Turkish Novelist to Read at Alma College
Novelist, critic and essayist Nedim Gürsel, one of Turkey's most
important writers, will read from his short fiction and discuss his
career in Istanbul and Paris during a presentation at 4 p.m. Tuesday,
March 13 in the Alma College Library.
The reading, sponsored by Alma’s Center for Responsible Leadership, is free and open to the public. Yavuz Demir, visiting Fulbright scholar from Turkey, helped arrange Gürsel’s visit to Alma.
Gürsel is the author of more 30 books, including novels, essays, short stories, literary criticism and travel writing. He received his doctorate in comparative literature from the Sorbonne in 1979. Following some censorship by Turkish authorities in the early 1980s, Gürsel spent much of the following two decades in Paris in “self exile” and has published works in both French and Turkish. He now divides his time between Paris and Istanbul.
He received Turkey's highest literature prize, the Prize of the Turkish Language Academy, in 1976 for his volume of stories A Summer Without End. In 1986, he received the Ipekci Prize promoting Turkish-Greek cultural understanding for The First Woman. In the same year he received the Prix de la Liberté of the French PEN club.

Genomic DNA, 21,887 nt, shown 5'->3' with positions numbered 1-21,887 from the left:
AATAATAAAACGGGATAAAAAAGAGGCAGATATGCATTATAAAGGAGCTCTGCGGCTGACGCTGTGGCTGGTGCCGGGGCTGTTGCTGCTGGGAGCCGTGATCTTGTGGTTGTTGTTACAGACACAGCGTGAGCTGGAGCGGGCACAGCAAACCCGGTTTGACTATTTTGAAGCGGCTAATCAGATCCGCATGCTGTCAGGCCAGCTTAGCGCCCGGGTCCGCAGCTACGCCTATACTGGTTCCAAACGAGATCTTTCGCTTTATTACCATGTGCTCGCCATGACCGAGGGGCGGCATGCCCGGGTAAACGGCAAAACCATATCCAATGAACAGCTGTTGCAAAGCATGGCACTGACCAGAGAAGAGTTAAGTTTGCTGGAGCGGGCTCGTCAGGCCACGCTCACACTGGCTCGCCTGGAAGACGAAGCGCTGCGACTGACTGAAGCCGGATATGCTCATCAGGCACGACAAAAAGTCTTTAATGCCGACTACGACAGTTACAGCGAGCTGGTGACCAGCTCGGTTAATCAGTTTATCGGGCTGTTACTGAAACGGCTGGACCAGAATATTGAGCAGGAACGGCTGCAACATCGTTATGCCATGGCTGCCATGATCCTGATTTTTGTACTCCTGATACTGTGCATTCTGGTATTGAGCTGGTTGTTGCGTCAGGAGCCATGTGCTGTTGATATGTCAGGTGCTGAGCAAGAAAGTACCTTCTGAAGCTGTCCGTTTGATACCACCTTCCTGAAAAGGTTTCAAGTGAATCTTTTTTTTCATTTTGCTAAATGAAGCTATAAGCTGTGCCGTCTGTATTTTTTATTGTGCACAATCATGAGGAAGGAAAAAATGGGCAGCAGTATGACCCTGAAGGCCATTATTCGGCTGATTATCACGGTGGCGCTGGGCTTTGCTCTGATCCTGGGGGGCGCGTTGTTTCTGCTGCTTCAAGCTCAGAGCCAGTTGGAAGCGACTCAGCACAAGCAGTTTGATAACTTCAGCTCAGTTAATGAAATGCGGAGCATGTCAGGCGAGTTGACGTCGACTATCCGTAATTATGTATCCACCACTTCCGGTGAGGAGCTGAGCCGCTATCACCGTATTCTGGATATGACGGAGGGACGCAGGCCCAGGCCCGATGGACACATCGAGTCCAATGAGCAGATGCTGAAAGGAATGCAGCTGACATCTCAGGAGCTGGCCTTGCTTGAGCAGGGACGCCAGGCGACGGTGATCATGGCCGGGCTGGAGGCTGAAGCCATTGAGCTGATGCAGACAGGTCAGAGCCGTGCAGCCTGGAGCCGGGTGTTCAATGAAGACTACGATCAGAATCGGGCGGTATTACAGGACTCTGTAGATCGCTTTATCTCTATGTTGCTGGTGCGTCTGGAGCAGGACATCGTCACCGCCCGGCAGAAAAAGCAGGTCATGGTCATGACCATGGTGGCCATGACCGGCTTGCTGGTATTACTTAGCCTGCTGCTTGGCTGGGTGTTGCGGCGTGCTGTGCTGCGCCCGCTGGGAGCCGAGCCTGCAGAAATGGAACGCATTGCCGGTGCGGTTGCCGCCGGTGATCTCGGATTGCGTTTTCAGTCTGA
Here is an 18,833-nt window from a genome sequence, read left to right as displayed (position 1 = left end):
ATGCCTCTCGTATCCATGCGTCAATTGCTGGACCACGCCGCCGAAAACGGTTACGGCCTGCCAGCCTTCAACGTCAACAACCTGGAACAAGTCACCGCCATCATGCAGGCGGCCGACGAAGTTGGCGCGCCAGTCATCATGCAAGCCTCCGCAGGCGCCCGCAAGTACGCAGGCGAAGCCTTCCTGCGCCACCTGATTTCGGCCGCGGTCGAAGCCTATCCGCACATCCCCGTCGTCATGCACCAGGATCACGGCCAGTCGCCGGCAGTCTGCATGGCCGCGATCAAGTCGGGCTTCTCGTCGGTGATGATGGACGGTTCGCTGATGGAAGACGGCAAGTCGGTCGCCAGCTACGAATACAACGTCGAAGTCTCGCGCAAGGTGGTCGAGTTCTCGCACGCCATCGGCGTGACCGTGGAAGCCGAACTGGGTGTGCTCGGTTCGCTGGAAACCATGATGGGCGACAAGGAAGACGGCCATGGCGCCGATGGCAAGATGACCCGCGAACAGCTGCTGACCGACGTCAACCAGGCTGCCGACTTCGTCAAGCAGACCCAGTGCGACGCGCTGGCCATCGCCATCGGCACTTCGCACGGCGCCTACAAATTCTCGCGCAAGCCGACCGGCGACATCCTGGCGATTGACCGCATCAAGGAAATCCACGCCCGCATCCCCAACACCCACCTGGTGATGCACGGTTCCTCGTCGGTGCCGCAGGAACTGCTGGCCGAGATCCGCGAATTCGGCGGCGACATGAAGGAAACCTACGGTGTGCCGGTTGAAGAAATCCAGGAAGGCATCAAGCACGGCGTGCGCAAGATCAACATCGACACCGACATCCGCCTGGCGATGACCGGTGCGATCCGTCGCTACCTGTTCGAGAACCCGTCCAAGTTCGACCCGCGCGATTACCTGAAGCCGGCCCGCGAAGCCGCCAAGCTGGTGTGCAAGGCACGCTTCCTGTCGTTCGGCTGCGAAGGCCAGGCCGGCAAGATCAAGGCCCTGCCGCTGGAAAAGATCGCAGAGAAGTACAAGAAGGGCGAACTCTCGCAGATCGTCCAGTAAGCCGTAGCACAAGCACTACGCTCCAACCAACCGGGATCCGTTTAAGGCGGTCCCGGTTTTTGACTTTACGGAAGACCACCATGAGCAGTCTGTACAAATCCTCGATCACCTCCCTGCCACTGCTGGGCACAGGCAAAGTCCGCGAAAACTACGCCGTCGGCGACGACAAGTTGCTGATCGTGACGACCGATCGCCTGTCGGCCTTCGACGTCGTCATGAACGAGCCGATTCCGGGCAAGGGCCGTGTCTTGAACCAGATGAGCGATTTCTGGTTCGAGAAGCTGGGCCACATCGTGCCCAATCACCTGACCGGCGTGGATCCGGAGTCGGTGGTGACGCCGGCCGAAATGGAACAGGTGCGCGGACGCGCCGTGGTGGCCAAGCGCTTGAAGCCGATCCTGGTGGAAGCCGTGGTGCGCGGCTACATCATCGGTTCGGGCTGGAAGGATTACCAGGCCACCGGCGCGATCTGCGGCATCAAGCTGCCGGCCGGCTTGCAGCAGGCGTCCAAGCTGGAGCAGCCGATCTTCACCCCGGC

He also received the Radio France Internationale Prize for the best novel of 1990, and in 2003 he won the France-Turkey Prize for his lifetime achievements. In 2004 he received the Fernand Rouillon Literary Prize from the Franco-Turkish Committee at the Turkish Tourism Office in Paris. In the same year he was named a Chevalier des Arts et Lettres by the French Ministry of Culture.
His reading will feature the story The Graveyard of Unwritten Books, or Well of Locks, which imagines a vault in Paris that holds all the books banned by authorities and books that never made it to print because of external and self-censorship.
Posted: Mon, March 5th, 2007 at 2:34PM